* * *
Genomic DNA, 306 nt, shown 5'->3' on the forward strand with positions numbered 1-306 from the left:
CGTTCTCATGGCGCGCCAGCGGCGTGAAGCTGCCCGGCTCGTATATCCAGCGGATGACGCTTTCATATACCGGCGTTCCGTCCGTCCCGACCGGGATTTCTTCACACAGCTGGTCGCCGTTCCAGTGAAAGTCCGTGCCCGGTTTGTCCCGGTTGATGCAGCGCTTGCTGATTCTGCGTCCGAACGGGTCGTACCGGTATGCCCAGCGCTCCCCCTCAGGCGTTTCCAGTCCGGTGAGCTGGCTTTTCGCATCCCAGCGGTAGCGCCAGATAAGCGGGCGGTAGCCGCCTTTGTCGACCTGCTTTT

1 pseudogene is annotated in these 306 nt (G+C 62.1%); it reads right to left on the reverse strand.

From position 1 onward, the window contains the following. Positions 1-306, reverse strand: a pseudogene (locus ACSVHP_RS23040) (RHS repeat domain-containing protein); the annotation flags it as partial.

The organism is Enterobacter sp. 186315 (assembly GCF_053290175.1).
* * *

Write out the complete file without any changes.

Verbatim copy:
Genomic DNA, 306 nt, shown 5'->3' on the forward strand with positions numbered 1-306 from the left:
CGTTCTCATGGCGCGCCAGCGGCGTGAAGCTGCCCGGCTCGTATATCCAGCGGATGACGCTTTCATATACCGGCGTTCCGTCCGTCCCGACCGGGATTTCTTCACACAGCTGGTCGCCGTTCCAGTGAAAGTCCGTGCCCGGTTTGTCCCGGTTGATGCAGCGCTTGCTGATTCTGCGTCCGAACGGGTCGTACCGGTATGCCCAGCGCTCCCCCTCAGGCGTTTCCAGTCCGGTGAGCTGGCTTTTCGCATCCCAGCGGTAGCGCCAGATAAGCGGGCGGTAGCCGCCTTTGTCGACCTGCTTTT

1 pseudogene is annotated in these 306 nt (G+C 62.1%); it reads right to left on the reverse strand.

From position 1 onward, the window contains the following. Positions 1-306, reverse strand: a pseudogene (locus ACSVHP_RS23040) (RHS repeat domain-containing protein); the annotation flags it as partial.

The organism is Enterobacter sp. 186315 (assembly GCF_053290175.1).